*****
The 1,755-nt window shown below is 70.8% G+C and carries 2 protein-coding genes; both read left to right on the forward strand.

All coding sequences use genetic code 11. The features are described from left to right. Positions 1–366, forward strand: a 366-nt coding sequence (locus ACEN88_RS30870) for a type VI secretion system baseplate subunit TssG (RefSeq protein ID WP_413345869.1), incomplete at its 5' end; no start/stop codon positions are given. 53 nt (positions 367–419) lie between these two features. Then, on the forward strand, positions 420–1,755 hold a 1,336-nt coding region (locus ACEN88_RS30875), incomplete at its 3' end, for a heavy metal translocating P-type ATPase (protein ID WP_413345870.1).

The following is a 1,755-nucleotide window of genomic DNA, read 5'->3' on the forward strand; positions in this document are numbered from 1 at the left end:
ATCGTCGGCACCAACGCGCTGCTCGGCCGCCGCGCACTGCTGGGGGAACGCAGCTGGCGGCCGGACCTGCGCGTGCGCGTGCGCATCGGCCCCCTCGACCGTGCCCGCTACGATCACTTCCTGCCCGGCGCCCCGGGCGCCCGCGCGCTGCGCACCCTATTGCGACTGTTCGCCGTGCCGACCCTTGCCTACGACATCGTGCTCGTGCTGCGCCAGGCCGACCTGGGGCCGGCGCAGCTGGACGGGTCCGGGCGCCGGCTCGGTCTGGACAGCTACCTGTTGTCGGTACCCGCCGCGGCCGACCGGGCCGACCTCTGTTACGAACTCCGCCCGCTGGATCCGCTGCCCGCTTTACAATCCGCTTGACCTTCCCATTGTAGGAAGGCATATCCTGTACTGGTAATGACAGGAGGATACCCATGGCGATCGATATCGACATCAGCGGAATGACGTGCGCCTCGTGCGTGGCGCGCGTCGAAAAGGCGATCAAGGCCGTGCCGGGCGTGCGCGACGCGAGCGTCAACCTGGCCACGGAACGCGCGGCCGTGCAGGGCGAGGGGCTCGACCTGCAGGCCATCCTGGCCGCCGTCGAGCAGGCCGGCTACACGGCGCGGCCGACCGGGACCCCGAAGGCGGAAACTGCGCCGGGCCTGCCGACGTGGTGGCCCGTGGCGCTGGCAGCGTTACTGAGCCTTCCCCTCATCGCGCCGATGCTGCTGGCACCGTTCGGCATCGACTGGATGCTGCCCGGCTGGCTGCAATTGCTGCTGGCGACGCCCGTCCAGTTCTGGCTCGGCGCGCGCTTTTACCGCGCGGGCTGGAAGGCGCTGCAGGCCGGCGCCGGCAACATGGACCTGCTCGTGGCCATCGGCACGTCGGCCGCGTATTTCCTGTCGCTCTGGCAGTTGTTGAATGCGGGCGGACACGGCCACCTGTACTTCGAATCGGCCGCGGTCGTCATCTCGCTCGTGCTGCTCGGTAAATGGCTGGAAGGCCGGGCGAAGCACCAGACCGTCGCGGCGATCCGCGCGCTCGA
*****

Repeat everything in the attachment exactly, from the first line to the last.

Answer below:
The 1,755-nt window shown below is 70.8% G+C and carries 2 protein-coding genes; both read left to right on the forward strand.

All coding sequences use genetic code 11. The features are described from left to right. Positions 1–366, forward strand: a 366-nt coding sequence (locus ACEN88_RS30870) for a type VI secretion system baseplate subunit TssG (RefSeq protein ID WP_413345869.1), incomplete at its 5' end; no start/stop codon positions are given. 53 nt (positions 367–419) lie between these two features. Then, on the forward strand, positions 420–1,755 hold a 1,336-nt coding region (locus ACEN88_RS30875), incomplete at its 3' end, for a heavy metal translocating P-type ATPase (protein ID WP_413345870.1).

The following is a 1,755-nucleotide window of genomic DNA, read 5'->3' on the forward strand; positions in this document are numbered from 1 at the left end:
ATCGTCGGCACCAACGCGCTGCTCGGCCGCCGCGCACTGCTGGGGGAACGCAGCTGGCGGCCGGACCTGCGCGTGCGCGTGCGCATCGGCCCCCTCGACCGTGCCCGCTACGATCACTTCCTGCCCGGCGCCCCGGGCGCCCGCGCGCTGCGCACCCTATTGCGACTGTTCGCCGTGCCGACCCTTGCCTACGACATCGTGCTCGTGCTGCGCCAGGCCGACCTGGGGCCGGCGCAGCTGGACGGGTCCGGGCGCCGGCTCGGTCTGGACAGCTACCTGTTGTCGGTACCCGCCGCGGCCGACCGGGCCGACCTCTGTTACGAACTCCGCCCGCTGGATCCGCTGCCCGCTTTACAATCCGCTTGACCTTCCCATTGTAGGAAGGCATATCCTGTACTGGTAATGACAGGAGGATACCCATGGCGATCGATATCGACATCAGCGGAATGACGTGCGCCTCGTGCGTGGCGCGCGTCGAAAAGGCGATCAAGGCCGTGCCGGGCGTGCGCGACGCGAGCGTCAACCTGGCCACGGAACGCGCGGCCGTGCAGGGCGAGGGGCTCGACCTGCAGGCCATCCTGGCCGCCGTCGAGCAGGCCGGCTACACGGCGCGGCCGACCGGGACCCCGAAGGCGGAAACTGCGCCGGGCCTGCCGACGTGGTGGCCCGTGGCGCTGGCAGCGTTACTGAGCCTTCCCCTCATCGCGCCGATGCTGCTGGCACCGTTCGGCATCGACTGGATGCTGCCCGGCTGGCTGCAATTGCTGCTGGCGACGCCCGTCCAGTTCTGGCTCGGCGCGCGCTTTTACCGCGCGGGCTGGAAGGCGCTGCAGGCCGGCGCCGGCAACATGGACCTGCTCGTGGCCATCGGCACGTCGGCCGCGTATTTCCTGTCGCTCTGGCAGTTGTTGAATGCGGGCGGACACGGCCACCTGTACTTCGAATCGGCCGCGGTCGTCATCTCGCTCGTGCTGCTCGGTAAATGGCTGGAAGGCCGGGCGAAGCACCAGACCGTCGCGGCGATCCGCGCGCTCGA